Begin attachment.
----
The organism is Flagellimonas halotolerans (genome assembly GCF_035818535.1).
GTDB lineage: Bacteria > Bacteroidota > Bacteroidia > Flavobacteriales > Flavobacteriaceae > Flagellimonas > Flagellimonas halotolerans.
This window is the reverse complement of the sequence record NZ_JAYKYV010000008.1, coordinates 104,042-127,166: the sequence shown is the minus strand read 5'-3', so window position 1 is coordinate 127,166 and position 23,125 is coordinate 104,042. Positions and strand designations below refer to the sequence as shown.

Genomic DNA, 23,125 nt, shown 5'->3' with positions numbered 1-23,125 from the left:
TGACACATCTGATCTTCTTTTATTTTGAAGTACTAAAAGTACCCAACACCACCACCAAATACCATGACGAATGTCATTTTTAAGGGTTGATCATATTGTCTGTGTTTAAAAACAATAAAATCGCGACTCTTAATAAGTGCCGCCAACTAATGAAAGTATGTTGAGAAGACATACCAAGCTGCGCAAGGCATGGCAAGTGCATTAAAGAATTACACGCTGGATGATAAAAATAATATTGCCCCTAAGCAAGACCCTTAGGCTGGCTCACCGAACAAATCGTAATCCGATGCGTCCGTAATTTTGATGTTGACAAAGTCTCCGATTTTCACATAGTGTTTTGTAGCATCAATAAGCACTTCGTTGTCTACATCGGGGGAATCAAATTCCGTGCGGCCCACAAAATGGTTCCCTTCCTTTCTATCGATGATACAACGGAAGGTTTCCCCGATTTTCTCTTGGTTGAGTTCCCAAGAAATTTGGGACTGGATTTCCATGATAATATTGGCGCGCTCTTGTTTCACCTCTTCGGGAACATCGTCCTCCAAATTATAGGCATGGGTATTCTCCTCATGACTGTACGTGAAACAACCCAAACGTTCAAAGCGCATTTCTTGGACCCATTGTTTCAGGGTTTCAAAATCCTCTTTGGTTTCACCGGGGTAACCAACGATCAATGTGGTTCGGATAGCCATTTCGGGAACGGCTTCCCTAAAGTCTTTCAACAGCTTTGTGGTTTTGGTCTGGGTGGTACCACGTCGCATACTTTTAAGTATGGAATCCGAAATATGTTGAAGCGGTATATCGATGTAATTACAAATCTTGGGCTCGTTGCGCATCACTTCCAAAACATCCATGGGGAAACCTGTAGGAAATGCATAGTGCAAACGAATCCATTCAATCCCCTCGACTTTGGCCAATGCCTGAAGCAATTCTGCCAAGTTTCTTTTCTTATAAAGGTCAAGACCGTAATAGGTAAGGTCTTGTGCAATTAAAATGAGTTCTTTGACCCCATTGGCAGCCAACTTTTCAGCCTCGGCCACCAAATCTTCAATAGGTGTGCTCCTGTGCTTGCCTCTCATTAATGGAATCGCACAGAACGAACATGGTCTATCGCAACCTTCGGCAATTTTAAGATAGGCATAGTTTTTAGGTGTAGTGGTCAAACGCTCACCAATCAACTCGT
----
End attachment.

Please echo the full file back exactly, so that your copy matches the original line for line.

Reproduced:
The organism is Flagellimonas halotolerans (genome assembly GCF_035818535.1).
GTDB lineage: Bacteria > Bacteroidota > Bacteroidia > Flavobacteriales > Flavobacteriaceae > Flagellimonas > Flagellimonas halotolerans.
This window is the reverse complement of the sequence record NZ_JAYKYV010000008.1, coordinates 104,042-127,166: the sequence shown is the minus strand read 5'-3', so window position 1 is coordinate 127,166 and position 23,125 is coordinate 104,042. Positions and strand designations below refer to the sequence as shown.

Genomic DNA, 23,125 nt, shown 5'->3' with positions numbered 1-23,125 from the left:
TGACACATCTGATCTTCTTTTATTTTGAAGTACTAAAAGTACCCAACACCACCACCAAATACCATGACGAATGTCATTTTTAAGGGTTGATCATATTGTCTGTGTTTAAAAACAATAAAATCGCGACTCTTAATAAGTGCCGCCAACTAATGAAAGTATGTTGAGAAGACATACCAAGCTGCGCAAGGCATGGCAAGTGCATTAAAGAATTACACGCTGGATGATAAAAATAATATTGCCCCTAAGCAAGACCCTTAGGCTGGCTCACCGAACAAATCGTAATCCGATGCGTCCGTAATTTTGATGTTGACAAAGTCTCCGATTTTCACATAGTGTTTTGTAGCATCAATAAGCACTTCGTTGTCTACATCGGGGGAATCAAATTCCGTGCGGCCCACAAAATGGTTCCCTTCCTTTCTATCGATGATACAACGGAAGGTTTCCCCGATTTTCTCTTGGTTGAGTTCCCAAGAAATTTGGGACTGGATTTCCATGATAATATTGGCGCGCTCTTGTTTCACCTCTTCGGGAACATCGTCCTCCAAATTATAGGCATGGGTATTCTCCTCATGACTGTACGTGAAACAACCCAAACGTTCAAAGCGCATTTCTTGGACCCATTGTTTCAGGGTTTCAAAATCCTCTTTGGTTTCACCGGGGTAACCAACGATCAATGTGGTTCGGATAGCCATTTCGGGAACGGCTTCCCTAAAGTCTTTCAACAGCTTTGTGGTTTTGGTCTGGGTGGTACCACGTCGCATACTTTTAAGTATGGAATCCGAAATATGTTGAAGCGGTATATCGATGTAATTACAAATCTTGGGCTCGTTGCGCATCACTTCCAAAACATCCATGGGGAAACCTGTAGGAAATGCATAGTGCAAACGAATCCATTCAATCCCCTCGACTTTGGCCAATGCCTGAAGCAATTCTGCCAAGTTTCTTTTCTTATAAAGGTCAAGACCGTAATAGGTAAGGTCTTGTGCAATTAAAATGAGTTCTTTGACCCCATTGGCAGCCAACTTTTCAGCCTCGGCCACCAAATCTTCAATAGGTGTGCTCCTGTGCTTGCCTCTCATTAATGGAATCGCACAGAACGAACATGGTCTATCGCAACCTTCGGCAATTTTAAGATAGGCATAGTTTTTAGGTGTAGTGGTCAAACGCTCACCAATCAACTCGT